“Of course,” replied Wyatt. “What makes the Indians, who are so wonderfully alert and watchful most of the time, become so careless when they have a great feast?”

Blackstaffe shrugged his shoulders.

“It is their way,” he replied. “You cannot change it. Ware must have noticed what they were about, and he took advantage of it. But I don't think any of the others will go that way.”

“The boy Cotter is in here,” said Braxton Wyatt, tapping the side of a small hut. “Let's go in and see him.”

“Good enough,” said Blackstaffe. “But we mustn't let him know that Hyde has escaped.”

Paul, also bound hand and foot, was lying on an old wolfskin. He, too, was pale and thin-the strict confinement had told upon him heavily-but Paul's spirit could never be daunted. He looked at the two renegades with hatred and contempt.

“Well, you're in a fine fix,” said Wyatt sneeringly. “We just came in to tell you that we took Henry Ware last night.”

Paul looked him straight and long in the eye, and he knew that the renegade was lying.

“I know better,” he said.

“Then we will get him,” said Wyatt, abandoning the lie, “and all of you will die at the stake.”

“You, will not get him,” said Paul defiantly, “and as for the rest of us dying at the stake, that's to be seen. I know this: Timmendiquas considers us of value, to be traded or exchanged, and he's too smart a man to destroy what he regards as his own property. Besides, we may escape. I don't want to boast, Braxton Wyatt, but you know that we're hard to hold.”

Then Paul managed to turn over with his face to the wall, as if he were through with them. They went out, and Braxton Wyatt said sulkily:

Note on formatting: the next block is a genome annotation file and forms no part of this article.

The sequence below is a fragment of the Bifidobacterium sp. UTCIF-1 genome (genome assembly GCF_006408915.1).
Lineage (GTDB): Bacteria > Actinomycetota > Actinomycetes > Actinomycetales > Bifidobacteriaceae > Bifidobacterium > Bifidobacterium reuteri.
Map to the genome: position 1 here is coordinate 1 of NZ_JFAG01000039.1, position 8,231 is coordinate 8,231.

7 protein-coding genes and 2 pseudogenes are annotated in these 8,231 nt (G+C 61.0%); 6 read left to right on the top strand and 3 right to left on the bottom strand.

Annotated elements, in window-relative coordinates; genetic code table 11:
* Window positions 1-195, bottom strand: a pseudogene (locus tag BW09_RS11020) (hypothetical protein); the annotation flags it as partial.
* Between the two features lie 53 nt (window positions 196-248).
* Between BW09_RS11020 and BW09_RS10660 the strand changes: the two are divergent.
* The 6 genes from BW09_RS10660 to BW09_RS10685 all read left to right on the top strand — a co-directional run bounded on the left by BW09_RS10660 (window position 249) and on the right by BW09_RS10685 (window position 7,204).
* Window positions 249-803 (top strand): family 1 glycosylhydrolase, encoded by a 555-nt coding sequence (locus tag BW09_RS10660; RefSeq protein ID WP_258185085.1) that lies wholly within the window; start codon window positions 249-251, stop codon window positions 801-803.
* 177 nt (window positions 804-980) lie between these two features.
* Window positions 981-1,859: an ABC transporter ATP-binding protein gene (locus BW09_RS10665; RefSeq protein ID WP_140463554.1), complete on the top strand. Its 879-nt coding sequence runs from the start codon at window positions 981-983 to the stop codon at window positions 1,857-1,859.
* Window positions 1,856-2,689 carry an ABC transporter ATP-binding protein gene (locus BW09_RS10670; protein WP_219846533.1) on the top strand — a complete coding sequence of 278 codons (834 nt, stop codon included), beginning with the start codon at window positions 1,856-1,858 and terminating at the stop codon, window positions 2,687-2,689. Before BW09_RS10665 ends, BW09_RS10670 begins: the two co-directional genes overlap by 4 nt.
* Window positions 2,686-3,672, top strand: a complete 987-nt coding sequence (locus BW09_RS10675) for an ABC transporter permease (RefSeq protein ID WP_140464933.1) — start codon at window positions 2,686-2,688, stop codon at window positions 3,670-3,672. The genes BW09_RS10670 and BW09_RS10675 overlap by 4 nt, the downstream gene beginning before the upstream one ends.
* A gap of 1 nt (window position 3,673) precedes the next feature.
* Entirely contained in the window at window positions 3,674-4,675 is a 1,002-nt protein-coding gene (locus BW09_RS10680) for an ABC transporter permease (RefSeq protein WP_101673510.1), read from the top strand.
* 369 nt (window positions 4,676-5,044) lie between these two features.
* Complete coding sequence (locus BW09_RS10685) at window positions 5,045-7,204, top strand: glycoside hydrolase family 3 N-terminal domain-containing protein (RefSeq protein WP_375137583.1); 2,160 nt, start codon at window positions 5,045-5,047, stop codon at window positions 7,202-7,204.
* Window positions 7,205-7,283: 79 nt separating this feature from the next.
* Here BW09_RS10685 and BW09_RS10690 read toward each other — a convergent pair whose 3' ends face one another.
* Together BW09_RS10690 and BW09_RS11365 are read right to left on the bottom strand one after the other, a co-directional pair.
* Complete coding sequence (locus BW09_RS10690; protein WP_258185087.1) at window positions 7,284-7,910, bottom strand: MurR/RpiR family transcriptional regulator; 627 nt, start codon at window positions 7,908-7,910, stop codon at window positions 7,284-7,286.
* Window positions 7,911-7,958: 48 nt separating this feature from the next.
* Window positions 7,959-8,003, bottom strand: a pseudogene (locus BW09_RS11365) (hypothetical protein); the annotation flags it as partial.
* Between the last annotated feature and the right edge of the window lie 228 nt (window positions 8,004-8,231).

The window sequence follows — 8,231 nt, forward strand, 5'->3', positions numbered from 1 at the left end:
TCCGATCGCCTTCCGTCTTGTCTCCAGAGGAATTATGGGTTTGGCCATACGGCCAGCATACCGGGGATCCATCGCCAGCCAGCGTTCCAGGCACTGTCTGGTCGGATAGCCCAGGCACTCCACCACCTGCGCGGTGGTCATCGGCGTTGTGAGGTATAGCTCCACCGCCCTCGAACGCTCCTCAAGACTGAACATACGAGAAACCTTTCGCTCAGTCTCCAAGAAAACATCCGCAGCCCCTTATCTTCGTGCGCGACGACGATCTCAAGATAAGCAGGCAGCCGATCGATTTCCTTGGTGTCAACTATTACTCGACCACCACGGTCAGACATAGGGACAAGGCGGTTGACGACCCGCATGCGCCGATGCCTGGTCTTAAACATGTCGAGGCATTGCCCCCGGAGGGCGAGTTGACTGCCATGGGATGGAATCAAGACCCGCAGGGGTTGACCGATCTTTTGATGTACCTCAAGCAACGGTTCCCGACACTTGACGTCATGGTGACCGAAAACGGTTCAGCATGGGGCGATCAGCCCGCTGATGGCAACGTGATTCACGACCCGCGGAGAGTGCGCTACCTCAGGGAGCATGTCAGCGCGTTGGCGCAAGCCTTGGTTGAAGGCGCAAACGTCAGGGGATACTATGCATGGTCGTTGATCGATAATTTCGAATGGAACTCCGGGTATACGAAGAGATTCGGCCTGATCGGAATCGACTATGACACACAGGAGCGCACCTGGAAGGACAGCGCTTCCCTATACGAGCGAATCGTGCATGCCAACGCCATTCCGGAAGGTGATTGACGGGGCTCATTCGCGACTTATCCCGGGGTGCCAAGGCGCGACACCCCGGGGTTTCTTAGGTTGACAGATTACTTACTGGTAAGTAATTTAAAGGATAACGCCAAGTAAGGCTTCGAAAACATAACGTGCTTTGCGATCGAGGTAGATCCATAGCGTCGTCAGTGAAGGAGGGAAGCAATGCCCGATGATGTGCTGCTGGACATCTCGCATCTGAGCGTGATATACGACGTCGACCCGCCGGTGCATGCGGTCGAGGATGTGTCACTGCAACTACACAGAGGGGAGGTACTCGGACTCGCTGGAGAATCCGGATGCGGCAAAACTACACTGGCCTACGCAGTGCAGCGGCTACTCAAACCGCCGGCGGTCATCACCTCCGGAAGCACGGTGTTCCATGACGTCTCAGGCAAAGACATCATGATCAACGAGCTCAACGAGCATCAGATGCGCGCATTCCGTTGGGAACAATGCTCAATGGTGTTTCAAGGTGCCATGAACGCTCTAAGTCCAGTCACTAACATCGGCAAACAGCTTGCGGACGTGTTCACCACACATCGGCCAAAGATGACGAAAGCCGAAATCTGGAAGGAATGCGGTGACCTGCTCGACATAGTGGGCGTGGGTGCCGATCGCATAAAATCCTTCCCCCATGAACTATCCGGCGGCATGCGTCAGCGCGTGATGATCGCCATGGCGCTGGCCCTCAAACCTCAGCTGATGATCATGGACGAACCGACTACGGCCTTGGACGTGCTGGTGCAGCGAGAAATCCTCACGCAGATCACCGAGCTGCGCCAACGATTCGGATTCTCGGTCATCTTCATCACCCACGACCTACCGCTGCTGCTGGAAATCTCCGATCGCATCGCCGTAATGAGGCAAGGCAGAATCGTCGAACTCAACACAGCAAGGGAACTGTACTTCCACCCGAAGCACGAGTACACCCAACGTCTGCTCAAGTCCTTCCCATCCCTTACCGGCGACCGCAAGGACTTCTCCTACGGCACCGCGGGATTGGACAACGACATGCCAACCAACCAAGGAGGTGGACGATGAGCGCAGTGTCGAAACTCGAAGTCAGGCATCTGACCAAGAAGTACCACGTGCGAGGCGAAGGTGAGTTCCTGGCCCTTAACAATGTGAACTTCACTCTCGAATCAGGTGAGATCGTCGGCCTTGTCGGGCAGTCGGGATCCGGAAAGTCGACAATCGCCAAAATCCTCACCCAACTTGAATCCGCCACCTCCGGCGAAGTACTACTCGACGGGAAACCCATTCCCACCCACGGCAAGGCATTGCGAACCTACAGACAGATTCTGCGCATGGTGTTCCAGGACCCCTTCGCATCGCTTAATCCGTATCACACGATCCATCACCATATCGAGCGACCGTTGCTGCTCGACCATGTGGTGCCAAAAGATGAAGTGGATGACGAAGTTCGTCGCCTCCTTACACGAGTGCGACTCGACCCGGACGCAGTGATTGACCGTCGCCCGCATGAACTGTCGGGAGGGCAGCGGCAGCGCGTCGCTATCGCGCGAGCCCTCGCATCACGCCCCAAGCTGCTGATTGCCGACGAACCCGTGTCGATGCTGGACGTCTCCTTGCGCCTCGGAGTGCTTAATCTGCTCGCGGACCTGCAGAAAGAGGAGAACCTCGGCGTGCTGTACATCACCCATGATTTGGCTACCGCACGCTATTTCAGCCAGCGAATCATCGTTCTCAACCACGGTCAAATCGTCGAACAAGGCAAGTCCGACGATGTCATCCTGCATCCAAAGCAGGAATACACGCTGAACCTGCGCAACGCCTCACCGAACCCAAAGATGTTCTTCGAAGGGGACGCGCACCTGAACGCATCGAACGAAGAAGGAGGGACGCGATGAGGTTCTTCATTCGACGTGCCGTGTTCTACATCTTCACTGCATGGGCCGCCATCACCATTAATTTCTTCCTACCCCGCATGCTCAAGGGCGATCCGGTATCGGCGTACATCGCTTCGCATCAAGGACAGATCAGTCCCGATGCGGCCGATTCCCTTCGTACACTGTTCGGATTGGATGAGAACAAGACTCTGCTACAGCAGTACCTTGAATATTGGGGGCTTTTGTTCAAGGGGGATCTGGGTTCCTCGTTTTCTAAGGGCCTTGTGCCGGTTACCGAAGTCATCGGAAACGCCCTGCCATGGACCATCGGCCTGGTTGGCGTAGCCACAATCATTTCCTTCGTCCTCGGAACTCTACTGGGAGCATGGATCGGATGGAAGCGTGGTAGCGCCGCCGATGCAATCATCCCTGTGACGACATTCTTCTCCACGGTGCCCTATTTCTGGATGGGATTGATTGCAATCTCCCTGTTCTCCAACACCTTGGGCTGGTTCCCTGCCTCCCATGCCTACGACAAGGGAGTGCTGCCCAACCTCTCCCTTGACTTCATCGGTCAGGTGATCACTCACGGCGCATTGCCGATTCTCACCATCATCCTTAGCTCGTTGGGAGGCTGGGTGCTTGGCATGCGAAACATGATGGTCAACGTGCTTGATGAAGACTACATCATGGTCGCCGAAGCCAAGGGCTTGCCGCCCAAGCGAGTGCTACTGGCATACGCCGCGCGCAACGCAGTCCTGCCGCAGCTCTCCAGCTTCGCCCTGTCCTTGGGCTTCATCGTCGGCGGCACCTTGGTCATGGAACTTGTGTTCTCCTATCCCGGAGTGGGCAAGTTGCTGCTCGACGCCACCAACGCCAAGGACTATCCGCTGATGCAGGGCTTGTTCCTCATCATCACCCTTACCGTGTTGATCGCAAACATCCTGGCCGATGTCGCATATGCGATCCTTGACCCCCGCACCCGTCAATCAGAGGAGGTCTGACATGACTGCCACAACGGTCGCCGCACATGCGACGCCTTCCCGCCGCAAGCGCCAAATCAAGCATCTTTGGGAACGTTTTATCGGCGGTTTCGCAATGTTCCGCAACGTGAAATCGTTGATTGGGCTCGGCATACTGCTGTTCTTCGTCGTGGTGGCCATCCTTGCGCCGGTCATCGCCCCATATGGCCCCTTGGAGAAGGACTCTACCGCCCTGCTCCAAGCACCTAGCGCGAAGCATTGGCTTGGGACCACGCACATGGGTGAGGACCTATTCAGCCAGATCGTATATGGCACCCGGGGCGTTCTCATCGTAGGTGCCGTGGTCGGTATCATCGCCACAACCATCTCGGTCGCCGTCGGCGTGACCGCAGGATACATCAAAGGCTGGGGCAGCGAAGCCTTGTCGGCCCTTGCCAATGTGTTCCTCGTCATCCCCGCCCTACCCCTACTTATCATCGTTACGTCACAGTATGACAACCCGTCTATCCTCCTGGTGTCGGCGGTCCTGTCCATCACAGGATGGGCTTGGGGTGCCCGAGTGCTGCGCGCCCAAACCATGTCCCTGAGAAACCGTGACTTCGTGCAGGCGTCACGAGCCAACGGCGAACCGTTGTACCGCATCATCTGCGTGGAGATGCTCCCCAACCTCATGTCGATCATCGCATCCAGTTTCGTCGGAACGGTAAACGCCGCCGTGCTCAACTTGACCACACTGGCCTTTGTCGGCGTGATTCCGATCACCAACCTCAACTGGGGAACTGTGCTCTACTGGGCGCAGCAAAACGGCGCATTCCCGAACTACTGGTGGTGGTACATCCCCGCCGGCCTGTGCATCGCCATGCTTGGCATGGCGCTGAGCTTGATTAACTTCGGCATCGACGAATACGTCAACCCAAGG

“Nothing to be got out of him.”

“No,” said Blackstaffe, “but we must urge that the strictest kind of guard be kept over the others.”

The Iroquois were to remain some time at the village, because all their forces were not yet gathered for the great foray they had in mind. The Onondaga runners were still carrying the wampum belts of purple shells, sign of war, to distant villages of the tribes, and parties of warriors were still coming in. A band of Cayugas arrived that night, and with them they brought a half starved and sick, Lenni-Lenape, whom they had picked up near the camp. The Lenni-Lenape, who looked as if he might have been when in health a strong and agile warrior, said that news had reached him through the Wyandots of the great war to be waged by the Iroquois on the white settlements, and the spirits would not let him rest unless he bore his part in it. He prayed therefore to be accepted among them.

Much food was given to the brave Lenni-Lenape, and he was sent to a lodge to rest. To-morrow he would be well, and he would be welcomed to the ranks of the Cayugas, a Younger nation. But when the morning came, the lodge was empty. The sick Lenni-Lenape was gone, and with him the boy, Paul, the youngest of the prisoners. Guards bad been posted all around the camp, but evidently the two had slipped between. Brave and advanced as were the Iroquois, superstition seized upon them. Hah-gweli-da-et-gah was at work among them, coming in the form of the famished Lenni-Lenape. He had steeped them in a deep sleep, and then he had vanished with the prisoner in Se-oh (The Night). Perhaps lie had taken away the boy, who was one of a hated race, for some sacrifice or mystery of his own. The fears of the Iroquois rose. If the Spirit of Evil was among them, greater harm could be expected.

But the two renegades, Blackstaffe and Wyatt, raged. They did not believe in the interference of either good spirits or bad spirits, and just now their special hatred was a famished Lenni-Lenape warrior.

“Why on earth didn't I think of it?” exclaimed Wyatt. “I'm sure now by his size that it was the fellow Hyde. Of Course he slipped to the lodge, let Cotter out, and they dodged about in the darkness until they escaped in the forest. I'll complain to Timmendiquas.”

He was as good as his word, speaking of the laxness of both Iroquois and Wyandots. The great White Lightning regarded him with an icy stare.

“You say that the boy, Cotter, escaped through carelessness?” he asked.